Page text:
PERRYSBURG — It took three cruel blows within a six-month span to turn Mary Michel onto the life path she was meant to walk.
|Mary Michel, founder of Women’s Center of Hope (Photo: Enoch Wu/Sentinel-Tribune)
Michel, a longtime Perrysburg resident and founder of the non-profit Center of Hope for women in Toledo, was a high-powered corporate vice president and seemingly on top of the world when everything stopped on a dime.
What she now describes as a “God-inspired vision” to found a nonprofit organization called Journey of the Heart “came to me in August 1999 after three large losses in my life, one right after the other. I lost both of my parents within six months of each other, and I lost my vice president position.
“What I did was, I made the mistake many people make of mistaking my job for my identity. So now I don’t know who I am and I’m experiencing these losses on top of it.”
She came to realize that many other women had also lost their way, emotionally, due to an array of factors. The Journey of the Heart organization, incorporated in 2005, was her way to help fill a void she saw.
The organization’s Center of Hope, located on Byrne Road, followed in 2008. Its client base has exploded in just four years, with the number of women served increasing by 100 percent in 2011 alone.
“Women come here for all of life’s issues, anywhere from discovering their purpose, learning how to set goals, to women who have had a series of losses and see no hope.
“There are women who come that abuse has been a part of their life at multiple levels, and sometimes women come because of someone in their own family.” Divorce, addiction, depression, a deep loss, single motherhood, or serious health problems are also on the list.
The common denominator: “They have lost all hope and they need to heal.”
The center’s staff are neither psychologists nor counselors.
Instead, “we’re highly trained one-to-one mentors,” Michel explained. “It’s a really powerful thing. When they leave here they say things like:
• “I’m no longer afraid.”
• “I no longer see myself as a disabled, abused failure.”
• “I no longer feel that my life is sad or hopeless.”
• “I’ve grown more now than I have at any other point in my life.”
Michel and the other staff and volunteers at the Center for Hope understand that “when a woman is broken, it negatively affects children, family, and the community. When she starts to change and grow again, it’s a ripple effect. It’s really quite amazing.”
At its heart, the program helps women “redefine their lives. For some of them they can laugh again, they can regain respect.”
Clients come from all walks of life and all age groups. Fully 25 percent are ages 18 to 30, 15 percent are 31 to 40, 25 percent are 41 to 50, and 30 percent are aged 51 to 60.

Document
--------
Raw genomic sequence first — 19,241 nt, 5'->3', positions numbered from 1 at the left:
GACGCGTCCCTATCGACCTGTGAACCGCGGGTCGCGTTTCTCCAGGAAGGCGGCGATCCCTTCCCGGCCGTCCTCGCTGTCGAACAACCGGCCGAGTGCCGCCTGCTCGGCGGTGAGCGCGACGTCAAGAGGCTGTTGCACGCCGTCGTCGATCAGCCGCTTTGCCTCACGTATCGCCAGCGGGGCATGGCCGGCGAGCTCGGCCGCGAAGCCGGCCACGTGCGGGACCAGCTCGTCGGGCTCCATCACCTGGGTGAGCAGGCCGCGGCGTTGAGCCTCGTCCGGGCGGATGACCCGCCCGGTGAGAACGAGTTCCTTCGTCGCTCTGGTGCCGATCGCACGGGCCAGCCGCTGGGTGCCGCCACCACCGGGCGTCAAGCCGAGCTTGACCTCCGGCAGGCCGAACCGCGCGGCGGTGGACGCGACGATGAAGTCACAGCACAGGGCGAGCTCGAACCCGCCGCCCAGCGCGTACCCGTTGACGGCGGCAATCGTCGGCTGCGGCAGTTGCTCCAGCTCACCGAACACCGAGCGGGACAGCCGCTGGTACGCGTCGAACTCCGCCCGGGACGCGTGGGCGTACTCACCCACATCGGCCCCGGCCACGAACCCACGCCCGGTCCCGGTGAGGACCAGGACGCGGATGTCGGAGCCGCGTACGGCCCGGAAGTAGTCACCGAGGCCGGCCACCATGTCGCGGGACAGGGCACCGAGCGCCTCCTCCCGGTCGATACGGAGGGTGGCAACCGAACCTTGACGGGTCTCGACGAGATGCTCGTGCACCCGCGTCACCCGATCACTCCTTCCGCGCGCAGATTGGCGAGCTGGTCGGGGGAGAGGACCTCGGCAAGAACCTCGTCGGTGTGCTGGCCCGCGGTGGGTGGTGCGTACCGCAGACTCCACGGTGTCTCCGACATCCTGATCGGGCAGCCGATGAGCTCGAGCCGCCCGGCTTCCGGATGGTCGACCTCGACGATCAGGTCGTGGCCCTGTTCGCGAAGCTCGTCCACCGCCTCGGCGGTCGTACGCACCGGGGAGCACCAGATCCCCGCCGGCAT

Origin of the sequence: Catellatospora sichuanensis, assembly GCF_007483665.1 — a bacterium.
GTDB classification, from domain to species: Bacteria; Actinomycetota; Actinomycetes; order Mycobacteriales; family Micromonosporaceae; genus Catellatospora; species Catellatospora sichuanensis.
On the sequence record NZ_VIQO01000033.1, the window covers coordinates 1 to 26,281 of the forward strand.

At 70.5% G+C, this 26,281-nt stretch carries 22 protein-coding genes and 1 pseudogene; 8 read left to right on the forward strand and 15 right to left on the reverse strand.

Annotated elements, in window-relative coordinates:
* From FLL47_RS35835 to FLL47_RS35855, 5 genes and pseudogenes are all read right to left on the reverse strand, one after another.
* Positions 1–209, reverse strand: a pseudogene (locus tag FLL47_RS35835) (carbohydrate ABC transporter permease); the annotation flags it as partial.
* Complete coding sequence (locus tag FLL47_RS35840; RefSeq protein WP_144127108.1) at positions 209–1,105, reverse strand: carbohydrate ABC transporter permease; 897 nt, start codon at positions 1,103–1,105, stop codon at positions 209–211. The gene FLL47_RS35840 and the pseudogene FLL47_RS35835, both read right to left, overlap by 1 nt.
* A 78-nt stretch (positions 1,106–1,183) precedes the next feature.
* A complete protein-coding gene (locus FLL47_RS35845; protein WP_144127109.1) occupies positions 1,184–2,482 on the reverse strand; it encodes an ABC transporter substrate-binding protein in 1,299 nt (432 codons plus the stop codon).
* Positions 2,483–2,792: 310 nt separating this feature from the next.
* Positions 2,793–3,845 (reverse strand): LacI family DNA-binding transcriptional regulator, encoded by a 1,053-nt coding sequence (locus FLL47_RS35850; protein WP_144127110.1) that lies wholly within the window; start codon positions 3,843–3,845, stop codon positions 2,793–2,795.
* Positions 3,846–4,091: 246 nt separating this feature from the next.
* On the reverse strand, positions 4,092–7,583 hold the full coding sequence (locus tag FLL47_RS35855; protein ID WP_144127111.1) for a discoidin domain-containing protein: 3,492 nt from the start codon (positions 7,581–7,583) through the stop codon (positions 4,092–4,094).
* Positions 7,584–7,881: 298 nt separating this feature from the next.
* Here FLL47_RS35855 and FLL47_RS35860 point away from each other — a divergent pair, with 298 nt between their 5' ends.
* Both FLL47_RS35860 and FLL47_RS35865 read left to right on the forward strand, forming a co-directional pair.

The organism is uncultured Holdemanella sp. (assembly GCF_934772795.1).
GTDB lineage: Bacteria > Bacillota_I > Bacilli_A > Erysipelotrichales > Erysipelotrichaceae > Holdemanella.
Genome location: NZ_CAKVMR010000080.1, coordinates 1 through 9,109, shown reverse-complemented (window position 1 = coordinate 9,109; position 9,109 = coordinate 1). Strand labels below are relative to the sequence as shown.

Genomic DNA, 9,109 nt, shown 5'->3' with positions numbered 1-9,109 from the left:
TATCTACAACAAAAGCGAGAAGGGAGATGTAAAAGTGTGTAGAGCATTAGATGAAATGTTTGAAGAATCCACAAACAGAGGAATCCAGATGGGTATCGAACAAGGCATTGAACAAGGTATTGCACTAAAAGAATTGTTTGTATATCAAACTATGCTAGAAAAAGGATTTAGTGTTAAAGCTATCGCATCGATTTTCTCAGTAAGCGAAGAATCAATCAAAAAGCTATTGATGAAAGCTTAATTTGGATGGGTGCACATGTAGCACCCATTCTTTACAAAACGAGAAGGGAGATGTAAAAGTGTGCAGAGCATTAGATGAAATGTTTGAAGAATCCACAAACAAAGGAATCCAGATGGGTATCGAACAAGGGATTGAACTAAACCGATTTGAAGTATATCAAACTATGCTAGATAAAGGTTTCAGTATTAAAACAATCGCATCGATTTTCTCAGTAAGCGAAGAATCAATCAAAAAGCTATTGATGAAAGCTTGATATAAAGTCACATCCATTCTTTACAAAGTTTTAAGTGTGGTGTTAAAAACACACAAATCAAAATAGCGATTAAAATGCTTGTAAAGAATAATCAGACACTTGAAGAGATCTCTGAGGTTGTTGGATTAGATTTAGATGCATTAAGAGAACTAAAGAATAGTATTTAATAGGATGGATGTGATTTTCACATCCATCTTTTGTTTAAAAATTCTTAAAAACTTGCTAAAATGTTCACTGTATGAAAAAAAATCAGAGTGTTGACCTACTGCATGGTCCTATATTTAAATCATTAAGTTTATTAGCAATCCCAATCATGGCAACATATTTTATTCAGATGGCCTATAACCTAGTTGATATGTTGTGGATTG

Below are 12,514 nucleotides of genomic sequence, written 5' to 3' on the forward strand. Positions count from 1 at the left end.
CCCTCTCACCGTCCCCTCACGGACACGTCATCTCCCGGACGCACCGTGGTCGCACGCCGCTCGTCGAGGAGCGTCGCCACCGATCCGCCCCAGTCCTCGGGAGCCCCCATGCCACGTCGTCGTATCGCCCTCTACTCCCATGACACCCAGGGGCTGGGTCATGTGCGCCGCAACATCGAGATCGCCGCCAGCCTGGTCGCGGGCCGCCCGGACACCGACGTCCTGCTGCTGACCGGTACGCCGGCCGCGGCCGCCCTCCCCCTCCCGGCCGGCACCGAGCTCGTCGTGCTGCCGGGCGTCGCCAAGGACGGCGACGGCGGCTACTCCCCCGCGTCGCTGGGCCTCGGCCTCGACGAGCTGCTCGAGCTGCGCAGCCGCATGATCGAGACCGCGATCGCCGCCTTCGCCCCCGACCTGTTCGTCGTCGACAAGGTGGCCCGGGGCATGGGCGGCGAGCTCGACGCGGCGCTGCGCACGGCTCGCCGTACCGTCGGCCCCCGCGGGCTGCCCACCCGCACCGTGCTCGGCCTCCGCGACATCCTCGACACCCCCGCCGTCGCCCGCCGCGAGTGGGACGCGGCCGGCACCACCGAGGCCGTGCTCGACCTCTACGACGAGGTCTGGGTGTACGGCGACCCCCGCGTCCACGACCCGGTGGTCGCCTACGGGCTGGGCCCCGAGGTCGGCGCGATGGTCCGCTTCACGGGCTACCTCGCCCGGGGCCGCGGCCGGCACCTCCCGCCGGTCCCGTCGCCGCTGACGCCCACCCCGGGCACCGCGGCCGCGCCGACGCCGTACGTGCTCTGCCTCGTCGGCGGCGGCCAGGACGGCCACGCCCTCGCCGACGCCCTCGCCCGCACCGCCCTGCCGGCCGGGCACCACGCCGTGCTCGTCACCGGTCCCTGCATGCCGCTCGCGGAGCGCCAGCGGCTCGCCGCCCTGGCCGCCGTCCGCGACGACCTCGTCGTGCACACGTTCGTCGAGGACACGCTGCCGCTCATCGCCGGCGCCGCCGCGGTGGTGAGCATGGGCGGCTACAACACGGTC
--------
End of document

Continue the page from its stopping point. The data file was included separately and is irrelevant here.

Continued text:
The center sees 40 to 50 women in a typical week and “right now our biggest need is for more space,” especially office space “so we are prepared to handle the bigger numbers as they pour in.”
Women find out about the center that Michel founded in a variety of ways, but most frequently via word of mouth.
Sometimes the center receive referrals from community mental health centers, sometimes from pastors, or other professionals, and Michel predicted “we will get phone calls from this article.”
The top reasons why women tell Michel and her staff that they have come to the center are to find hope, dealing with change, loneliness, forgiveness, coping with tragedy, and relationships — in that order.
Services are provided free of charge and the typical woman comes for anywhere from three months to a year or two.
There are regular three-month checks, “mini celebrations of new decisions the woman has made” and invariably “we both will know when you are ready to soar.”
Sometimes a woman comes in who requires mental health counseling and then Center of Hope staff refer her to area agencies for professional help.
Michel knows the people of Toledo well because she is a native of the city. She moved to Perrysburg with her husband Terry, who grew up in Stony Ridge.
“When my husband and I married we decided we wanted to raise our daughter in a place with lots of young people.” Daughter Cassandra, now 26, attended Fort Meigs School from first grade on, and graduated from Perrysburg High School.
The Michels have “a marriage of opposites,” she admits, as Terry is an Eastwood graduate with a degree from Bowling Green State University, and she is the proverbial big-city girl.
Michel says she ignored the comment of one of her girlfriends through whom they met. “Oh, he’s not your type,” the woman said at the time.
The marriage is now in its 27th year.
Michel may take 'Journey' programs to remote sites
Perrysburg's Mary Michel is open to the idea of expanding Journey of the Heart's programs to the area outside of Toledo's borders.
"We've talked about having remote sites," she said, which is why "building strong partnerships is important to us."
A possible location for a remote site might someday be Bowling Green, she noted.
"We have a new director here that came within the past year, so now I'm able to go out as a CEO and founder and build relationships. That's new in the last two, three months."
Those who wish to contact the Center of Hope to obtain services, or to offer their assistance as a volunteer, may call (419) 720-2446 or visit the Web site at journeyoftheheart.org.